UVA medical study: Early bedtimes make kids smarter
Well, it looks like mothers throughout the ages were right all along. According to UVA medical researchers, getting your kids to bed earlier will help them do better in school.
In 2000, researchers at the University of Virginia received a $1.3 million grant from the National Institutes of Health to study sleep apnea in children, a condition where breathing is obstructed during sleep. In adults, the most common symptom of sleep apnea is snoring, while in children it tends to be a less audible restriction of airflow. The study sought to determine if lack of sleep might slow a child's mental and behavioral development. Six years later, results from the study have appeared in the medical journal Pediatrics.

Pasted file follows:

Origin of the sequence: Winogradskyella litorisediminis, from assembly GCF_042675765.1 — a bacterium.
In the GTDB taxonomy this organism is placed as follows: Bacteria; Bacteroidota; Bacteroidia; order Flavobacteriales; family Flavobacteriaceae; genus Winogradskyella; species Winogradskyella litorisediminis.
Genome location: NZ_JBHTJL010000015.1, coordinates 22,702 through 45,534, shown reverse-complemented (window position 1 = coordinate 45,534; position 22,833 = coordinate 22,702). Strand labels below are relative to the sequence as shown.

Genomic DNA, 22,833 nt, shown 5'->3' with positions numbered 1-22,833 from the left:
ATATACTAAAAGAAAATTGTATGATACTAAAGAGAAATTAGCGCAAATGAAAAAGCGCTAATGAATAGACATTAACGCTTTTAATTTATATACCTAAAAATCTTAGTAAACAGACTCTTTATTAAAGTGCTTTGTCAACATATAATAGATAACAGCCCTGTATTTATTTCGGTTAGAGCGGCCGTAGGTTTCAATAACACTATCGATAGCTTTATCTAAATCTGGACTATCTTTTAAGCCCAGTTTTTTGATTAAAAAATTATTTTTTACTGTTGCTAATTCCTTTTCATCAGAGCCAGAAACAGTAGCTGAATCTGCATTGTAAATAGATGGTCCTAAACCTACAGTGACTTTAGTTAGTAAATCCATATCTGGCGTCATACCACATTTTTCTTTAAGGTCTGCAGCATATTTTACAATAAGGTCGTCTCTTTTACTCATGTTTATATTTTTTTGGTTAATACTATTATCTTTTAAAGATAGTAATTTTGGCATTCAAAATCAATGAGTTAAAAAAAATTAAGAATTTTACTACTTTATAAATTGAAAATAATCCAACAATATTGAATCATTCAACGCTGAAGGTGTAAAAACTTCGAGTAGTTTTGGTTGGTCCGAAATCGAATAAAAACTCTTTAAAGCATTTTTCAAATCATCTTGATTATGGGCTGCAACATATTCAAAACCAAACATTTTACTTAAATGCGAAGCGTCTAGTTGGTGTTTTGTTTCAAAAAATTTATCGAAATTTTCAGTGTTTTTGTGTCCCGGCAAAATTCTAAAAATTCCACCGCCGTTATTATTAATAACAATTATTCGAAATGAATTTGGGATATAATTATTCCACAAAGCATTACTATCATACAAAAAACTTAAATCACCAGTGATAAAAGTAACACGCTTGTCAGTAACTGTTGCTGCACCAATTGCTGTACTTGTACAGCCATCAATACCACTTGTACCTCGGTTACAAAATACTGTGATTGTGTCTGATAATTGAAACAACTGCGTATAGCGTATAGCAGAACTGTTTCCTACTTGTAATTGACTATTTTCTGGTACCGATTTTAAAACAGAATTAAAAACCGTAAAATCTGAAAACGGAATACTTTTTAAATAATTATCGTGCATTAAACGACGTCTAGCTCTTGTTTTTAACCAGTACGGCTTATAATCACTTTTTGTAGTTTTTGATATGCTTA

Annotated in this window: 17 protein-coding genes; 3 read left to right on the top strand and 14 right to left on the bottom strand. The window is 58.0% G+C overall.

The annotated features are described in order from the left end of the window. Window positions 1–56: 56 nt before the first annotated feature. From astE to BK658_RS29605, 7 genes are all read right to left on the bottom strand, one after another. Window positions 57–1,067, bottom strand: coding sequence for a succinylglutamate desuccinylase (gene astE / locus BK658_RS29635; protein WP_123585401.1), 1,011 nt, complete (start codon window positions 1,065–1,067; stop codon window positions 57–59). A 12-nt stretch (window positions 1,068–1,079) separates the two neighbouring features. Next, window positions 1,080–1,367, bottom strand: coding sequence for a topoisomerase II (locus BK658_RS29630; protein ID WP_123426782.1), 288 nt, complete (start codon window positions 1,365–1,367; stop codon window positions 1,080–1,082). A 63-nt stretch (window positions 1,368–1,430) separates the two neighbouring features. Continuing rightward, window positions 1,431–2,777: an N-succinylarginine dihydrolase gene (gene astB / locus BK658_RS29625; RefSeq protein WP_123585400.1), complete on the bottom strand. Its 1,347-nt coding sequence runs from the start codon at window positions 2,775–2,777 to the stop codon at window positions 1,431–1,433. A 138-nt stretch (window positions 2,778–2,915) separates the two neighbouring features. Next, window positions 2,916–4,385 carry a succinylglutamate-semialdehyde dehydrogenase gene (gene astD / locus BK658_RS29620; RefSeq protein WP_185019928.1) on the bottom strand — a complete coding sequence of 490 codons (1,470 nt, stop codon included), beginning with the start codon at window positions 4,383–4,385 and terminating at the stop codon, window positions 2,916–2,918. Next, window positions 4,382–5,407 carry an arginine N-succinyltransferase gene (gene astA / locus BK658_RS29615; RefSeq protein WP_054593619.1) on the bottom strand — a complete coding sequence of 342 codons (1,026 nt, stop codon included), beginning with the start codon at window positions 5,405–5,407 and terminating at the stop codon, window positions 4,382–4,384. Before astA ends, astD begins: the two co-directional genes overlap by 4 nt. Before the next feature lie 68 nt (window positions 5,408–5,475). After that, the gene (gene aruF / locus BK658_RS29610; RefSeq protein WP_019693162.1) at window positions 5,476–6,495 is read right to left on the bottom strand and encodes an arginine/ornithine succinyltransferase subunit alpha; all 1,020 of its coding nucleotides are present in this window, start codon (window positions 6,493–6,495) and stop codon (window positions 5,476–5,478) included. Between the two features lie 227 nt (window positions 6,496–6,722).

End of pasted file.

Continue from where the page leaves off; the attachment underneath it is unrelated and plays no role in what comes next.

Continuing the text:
Fifty-six children between the ages of 6 and 12 with night-time breathing problems were observed for the study. Using wrist activity monitors, sleep diaries, and snoring assessments from parents, researchers observed the kids for six days and then administered vocabulary and similarity-matching tests on the seventh. The study found that kids who spent an average of 557 minutes in bed and who did not snore did much better on the tests than snoring kids who spent around 521 minutes in bed.
"Our results... show that kids who are not in bed as long don't do as well," study director Dr. Paul M. Suratt told Reuters.
And there you have it. $1.3 million to prove that Ben Franklin was right. "Early to bed, early to rise..."